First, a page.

In this alternate history novel, a CIA analyst figures out that by 1969, the space program is having a small but noticeable negative effect on he Soviet economy. Nixon, who never has to resign, decides to massively expand the space program. As the years pass, we follow spies, politicians and astronauts in the years following the first moon landing. While there certainly is a lot of wishful thinking in the plot, with Apollo missions continuing to 23, with private space stations and space shuttles in the seventies, it has a solid foundation. If NASA funding had remained at Apollo levels or increased, we might well have seen all those things.
This book, for me, represents the best and worst about self publishing. The best because sometimes good books simply are not picked up by publishing houses, and this one deserved to be published. The worst because a commercial publisher would have cleaned up the prose and made this book really shine.
The plot is really good. Well crafted. Exciting. Good pacing. But the text is rife with spelling and grammatical errors. I didn’t count them but I estimate more than one per page on average. Even a mediocre copy editor could have fixed 99% of the problems with the text. Now, if this book had been crappy in general, I wouldn’t have cared. But it is actually a great story. Thus, my frustration stems from the fact that a very good book is dragged down by easily fixable stuff, most of which a word processor would have picked up. That’s just plain sloppy.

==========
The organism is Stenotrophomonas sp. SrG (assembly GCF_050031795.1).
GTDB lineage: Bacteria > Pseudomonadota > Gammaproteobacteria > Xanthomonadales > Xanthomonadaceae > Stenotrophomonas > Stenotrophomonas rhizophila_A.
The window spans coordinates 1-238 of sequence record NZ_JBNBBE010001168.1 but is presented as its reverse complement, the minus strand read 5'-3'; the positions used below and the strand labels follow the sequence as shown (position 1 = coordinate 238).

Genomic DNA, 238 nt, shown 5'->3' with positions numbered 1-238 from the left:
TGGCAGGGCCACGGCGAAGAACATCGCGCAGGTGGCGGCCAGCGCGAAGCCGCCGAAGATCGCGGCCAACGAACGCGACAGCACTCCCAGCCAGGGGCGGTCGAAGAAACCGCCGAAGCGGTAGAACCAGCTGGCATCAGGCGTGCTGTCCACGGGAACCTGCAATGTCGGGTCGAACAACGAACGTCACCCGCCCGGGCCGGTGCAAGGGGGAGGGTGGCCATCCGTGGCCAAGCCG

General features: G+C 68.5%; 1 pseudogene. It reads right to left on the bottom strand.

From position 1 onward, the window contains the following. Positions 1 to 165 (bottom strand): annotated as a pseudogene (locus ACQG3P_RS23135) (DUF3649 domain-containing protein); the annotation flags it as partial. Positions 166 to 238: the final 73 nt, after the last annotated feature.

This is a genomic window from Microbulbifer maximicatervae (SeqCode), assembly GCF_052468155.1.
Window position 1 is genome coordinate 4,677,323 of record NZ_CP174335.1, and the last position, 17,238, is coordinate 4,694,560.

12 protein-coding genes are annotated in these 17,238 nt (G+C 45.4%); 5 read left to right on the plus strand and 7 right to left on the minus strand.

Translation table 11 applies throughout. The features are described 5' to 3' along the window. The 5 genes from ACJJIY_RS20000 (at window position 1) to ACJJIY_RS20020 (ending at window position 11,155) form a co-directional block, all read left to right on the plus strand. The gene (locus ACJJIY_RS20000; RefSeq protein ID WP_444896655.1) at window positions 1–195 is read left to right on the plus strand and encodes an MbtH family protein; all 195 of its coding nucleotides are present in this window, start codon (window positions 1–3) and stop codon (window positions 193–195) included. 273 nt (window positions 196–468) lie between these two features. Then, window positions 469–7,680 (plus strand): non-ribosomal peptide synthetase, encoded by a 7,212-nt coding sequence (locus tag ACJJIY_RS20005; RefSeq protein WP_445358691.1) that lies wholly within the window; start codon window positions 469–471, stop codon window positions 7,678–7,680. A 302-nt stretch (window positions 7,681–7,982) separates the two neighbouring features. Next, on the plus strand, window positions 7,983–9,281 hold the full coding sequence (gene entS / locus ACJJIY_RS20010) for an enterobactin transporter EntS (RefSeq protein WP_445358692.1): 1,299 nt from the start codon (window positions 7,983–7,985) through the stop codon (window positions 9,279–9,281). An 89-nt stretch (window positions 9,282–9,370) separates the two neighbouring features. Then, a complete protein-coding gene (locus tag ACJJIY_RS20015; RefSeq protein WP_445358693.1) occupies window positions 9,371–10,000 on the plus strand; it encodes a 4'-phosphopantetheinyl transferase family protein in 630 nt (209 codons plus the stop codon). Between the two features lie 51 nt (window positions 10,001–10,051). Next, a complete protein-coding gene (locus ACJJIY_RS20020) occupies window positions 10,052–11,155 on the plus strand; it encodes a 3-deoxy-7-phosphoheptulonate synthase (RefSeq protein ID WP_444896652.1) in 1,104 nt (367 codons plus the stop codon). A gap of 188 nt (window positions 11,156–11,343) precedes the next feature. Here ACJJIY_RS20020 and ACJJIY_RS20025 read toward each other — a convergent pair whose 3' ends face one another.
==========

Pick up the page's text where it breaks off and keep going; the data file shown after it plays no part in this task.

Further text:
Some examples of what I mean: Berkeley is incorrectly spelled “Berkly”. Camaro is spelled “Camero”. Taut is spelled “taunt”. Aide is spelled “Aid”. Applause is spelled “applauds”. Champagne is spelled “champaign”. Asti Spumante is spelled “Asti Spurmanti”. Las Cruces is spelled “Las Cruzus”. Alan Shepard (the astronaut) is spelled “Alan Shepherd”. To add insult to injury, the author does actually spell that name correctly once. Baikonour is spelled in three ways in the book, all incorrect. Grammar errors include phrases like “going to fight for if-no when-you send me to Congress.” Stylistically, there are gems like “They looked at each other in for a moment, sharing the awful truth they had just shared.”